With all of the cloth nicely aligned to the skirt, sew it 0.5 inches from that edge. Then iron that seam, fold in half and pin the last raw edge under the hem on the inside of the skirt. It should be covering the stitch line by 2-4mm. Next sew it from the right side of the skirt, exactly over your previous stitch line. This is called a “stitch in the ditch.” Take it slow. In this particular moment, “slow is smooth, smooth is fast.” No one wants to have to go back and fix this stitching. Periodically check the underside as you go, so that you can check errors. Continue over the zipper and also sew together any extra length, because this will be for the button hole6.
I try the skirt on, and find that the lining is jarring. It’s very obvious where the lining ends, and the skirt continues. I don’t like that. I’m going to attach some lace to the hem of the lining and try to make it have a ‘gradient’ of opacity. The lace is from the fabric store, which means that it has sizing in it, and needs to be washed. I place it in cool water (because it is polyester) and use a little Eucalan because I don’t want to rinse it. Did I mention that I have project fatigue?
Just because I have a little project fatigue doesn’t mean that I skip steps, simply that my “tolerance” of what is acceptable expands to “less than perfect is okay, too.”
While the lace soaks I make the button hole. It’s less scary than you’d expect. The hole goes on the part of the waistband that has the vertical seam allowance aligned with the zipper, about 2cm in from the edge. The extra cloth that extends past the zipper will hold the button. Measure the diameter of the button (or read the packaging). Draw a line perfectly centred on the height of the finished and ironed waistband7. Yes, my measurement units are being mixed. This is what happens when you’re a Canadian, because you have to learn both.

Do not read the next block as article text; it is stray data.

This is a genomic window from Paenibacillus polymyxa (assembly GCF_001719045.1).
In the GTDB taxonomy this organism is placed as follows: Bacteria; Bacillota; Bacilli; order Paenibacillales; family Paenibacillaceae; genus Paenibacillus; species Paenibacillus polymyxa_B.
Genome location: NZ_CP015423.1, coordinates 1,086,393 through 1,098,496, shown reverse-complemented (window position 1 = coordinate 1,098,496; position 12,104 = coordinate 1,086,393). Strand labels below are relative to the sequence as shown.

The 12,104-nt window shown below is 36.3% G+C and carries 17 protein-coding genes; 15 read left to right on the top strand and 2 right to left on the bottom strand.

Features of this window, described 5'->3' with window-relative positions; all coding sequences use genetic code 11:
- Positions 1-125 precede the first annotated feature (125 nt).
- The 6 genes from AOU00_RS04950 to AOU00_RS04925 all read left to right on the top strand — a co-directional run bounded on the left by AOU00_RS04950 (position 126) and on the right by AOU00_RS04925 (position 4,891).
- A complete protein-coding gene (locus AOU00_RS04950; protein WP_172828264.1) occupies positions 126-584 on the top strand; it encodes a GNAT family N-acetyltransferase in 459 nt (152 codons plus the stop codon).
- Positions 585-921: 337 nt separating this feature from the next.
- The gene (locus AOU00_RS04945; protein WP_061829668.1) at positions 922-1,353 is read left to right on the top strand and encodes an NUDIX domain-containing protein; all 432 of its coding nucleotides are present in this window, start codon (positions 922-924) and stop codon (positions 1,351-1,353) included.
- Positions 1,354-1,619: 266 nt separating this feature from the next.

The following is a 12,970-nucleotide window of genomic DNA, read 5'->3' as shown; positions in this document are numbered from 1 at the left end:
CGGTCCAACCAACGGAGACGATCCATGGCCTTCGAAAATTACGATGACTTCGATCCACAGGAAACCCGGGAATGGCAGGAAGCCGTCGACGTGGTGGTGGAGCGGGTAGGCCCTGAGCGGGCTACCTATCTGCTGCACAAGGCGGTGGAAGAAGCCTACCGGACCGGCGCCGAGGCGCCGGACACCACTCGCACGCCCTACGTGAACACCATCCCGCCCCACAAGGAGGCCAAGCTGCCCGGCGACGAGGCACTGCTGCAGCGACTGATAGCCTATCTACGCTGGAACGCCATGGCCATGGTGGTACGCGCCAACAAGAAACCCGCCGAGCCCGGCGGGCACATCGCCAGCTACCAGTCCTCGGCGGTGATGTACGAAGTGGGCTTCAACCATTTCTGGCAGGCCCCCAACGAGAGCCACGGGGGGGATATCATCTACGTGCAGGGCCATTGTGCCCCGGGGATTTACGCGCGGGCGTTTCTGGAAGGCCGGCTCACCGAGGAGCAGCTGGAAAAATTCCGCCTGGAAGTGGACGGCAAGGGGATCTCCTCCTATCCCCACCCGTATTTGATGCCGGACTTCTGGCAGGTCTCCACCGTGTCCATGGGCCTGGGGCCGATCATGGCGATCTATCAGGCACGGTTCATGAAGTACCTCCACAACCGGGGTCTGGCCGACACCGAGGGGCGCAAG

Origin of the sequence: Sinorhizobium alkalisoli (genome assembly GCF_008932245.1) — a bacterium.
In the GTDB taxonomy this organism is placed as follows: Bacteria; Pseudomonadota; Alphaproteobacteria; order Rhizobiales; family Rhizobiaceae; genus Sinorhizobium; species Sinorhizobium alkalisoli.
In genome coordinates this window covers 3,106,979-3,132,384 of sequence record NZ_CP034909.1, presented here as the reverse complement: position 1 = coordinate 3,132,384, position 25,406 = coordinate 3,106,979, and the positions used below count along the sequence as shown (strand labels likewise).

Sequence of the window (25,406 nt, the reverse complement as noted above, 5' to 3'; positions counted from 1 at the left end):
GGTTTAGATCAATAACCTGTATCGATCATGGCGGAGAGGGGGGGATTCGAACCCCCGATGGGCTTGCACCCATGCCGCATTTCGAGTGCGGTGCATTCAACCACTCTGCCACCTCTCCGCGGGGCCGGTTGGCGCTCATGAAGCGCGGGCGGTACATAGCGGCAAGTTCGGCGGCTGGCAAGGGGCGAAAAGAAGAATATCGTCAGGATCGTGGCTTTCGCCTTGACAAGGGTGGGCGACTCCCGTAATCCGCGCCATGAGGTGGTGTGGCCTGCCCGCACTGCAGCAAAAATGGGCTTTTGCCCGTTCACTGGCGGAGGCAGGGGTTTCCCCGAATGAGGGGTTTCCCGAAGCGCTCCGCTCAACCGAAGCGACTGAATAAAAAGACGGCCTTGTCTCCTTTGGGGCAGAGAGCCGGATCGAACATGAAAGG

Use the button hole settings on your sewing machine (a really short narrow zigzag) and go around the line that was made. If uncertain, follow the steps in the sewing machine’s manual, and make a couple of samples before cracking onto the real McCoy. Ensure that there is a lot of thread surrounding the marked line, because the next step is to cut the cloth along that line.8 Don’t worry if it looks a bit messy. The button will cover most of the work. Then I do up the zipper, align the waistbands with the hole on top, and draw a point — an X — somewhere between the zipper side and centre of the hole. It might look like it is in an odd spot, but not everything will be perfectly centred every time.
This mark is where the button will go
When I sew a button on I do it by hand. I’ve never done it by machine, and probably wouldn’t want to. Hand sewing is slower, but it can be more precise. That control is something that I want when attaching my buttons. After I anchor my thread in the cloth I create and X on the underside of the cloth with thread. While sewing my button holes I hold a thick coin, preferably a nickel, underneath to create space between the button and the fabric. I sew through the hole onto the far side, pull through, and back up through the adjacent hoe to the opposing hole. This makes an X, which I find fashionable. While sewing I don’t tug hard on the thread. It should be just gently snug.